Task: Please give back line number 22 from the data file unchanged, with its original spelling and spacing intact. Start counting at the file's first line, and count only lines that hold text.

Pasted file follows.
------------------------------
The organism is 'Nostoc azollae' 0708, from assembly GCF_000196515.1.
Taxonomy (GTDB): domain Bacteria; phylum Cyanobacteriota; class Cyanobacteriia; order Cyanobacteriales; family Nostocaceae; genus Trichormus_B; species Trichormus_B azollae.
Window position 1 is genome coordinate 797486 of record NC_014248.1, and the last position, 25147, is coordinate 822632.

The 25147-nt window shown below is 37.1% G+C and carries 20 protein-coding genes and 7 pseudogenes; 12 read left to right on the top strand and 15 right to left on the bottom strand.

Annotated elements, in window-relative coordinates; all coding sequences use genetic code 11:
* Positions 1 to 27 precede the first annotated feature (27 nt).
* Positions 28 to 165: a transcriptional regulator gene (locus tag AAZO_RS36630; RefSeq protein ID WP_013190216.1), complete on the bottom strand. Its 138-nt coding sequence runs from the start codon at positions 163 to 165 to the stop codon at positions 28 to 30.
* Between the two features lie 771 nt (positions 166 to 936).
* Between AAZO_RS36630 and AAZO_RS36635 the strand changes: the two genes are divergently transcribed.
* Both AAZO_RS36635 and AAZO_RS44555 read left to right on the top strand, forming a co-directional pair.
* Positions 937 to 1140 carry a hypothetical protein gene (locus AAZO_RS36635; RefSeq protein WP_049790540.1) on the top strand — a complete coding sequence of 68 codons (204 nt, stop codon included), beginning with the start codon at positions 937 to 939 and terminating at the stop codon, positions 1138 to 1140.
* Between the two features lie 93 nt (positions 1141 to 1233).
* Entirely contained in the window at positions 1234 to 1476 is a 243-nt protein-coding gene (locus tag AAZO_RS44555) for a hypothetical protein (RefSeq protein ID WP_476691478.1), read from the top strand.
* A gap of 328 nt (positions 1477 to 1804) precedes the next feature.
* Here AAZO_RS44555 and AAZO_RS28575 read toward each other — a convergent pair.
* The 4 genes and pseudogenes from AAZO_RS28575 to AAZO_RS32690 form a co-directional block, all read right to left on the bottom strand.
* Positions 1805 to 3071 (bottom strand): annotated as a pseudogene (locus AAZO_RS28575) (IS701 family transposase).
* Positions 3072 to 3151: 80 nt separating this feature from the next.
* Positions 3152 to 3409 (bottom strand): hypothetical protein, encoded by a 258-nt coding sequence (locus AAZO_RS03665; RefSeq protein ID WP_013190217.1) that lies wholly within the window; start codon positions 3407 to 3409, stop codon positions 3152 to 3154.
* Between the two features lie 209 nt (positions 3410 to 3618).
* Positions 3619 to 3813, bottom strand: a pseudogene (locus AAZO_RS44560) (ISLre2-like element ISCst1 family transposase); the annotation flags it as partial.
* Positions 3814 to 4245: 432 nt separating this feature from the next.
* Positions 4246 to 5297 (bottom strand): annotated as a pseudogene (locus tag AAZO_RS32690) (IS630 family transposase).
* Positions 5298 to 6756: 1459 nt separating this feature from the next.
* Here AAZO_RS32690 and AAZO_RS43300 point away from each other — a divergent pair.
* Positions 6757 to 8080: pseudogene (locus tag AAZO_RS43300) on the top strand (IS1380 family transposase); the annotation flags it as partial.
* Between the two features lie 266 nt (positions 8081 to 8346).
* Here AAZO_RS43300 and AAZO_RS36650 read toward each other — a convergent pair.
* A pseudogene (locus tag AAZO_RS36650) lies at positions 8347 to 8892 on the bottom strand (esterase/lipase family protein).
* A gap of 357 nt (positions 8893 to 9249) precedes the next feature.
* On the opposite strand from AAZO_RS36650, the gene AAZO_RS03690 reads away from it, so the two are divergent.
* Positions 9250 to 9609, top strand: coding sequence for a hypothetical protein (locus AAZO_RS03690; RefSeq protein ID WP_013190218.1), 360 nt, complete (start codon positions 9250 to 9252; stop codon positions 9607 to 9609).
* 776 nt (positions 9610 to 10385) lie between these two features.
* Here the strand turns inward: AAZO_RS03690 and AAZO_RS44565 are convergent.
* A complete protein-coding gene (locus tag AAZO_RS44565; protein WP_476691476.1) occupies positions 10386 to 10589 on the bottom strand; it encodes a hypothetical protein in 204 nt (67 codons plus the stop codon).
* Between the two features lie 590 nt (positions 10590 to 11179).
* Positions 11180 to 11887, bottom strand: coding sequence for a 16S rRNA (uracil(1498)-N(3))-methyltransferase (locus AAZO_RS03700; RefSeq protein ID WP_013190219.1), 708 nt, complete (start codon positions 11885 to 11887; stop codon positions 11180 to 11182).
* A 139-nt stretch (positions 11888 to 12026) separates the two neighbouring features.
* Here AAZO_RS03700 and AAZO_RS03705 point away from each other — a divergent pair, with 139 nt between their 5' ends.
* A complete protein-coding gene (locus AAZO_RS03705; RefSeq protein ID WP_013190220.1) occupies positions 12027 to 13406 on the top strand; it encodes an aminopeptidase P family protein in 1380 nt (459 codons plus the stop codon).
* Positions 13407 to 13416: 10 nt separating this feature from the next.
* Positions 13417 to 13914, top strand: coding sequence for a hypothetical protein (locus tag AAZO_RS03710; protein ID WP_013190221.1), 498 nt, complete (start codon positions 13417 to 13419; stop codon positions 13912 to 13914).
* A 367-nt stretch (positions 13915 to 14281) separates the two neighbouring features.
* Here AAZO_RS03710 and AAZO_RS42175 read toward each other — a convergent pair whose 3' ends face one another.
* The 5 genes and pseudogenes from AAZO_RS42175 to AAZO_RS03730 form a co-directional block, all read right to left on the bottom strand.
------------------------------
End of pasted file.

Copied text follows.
* Positions 3814 to 4245: 432 nt separating this feature from the next.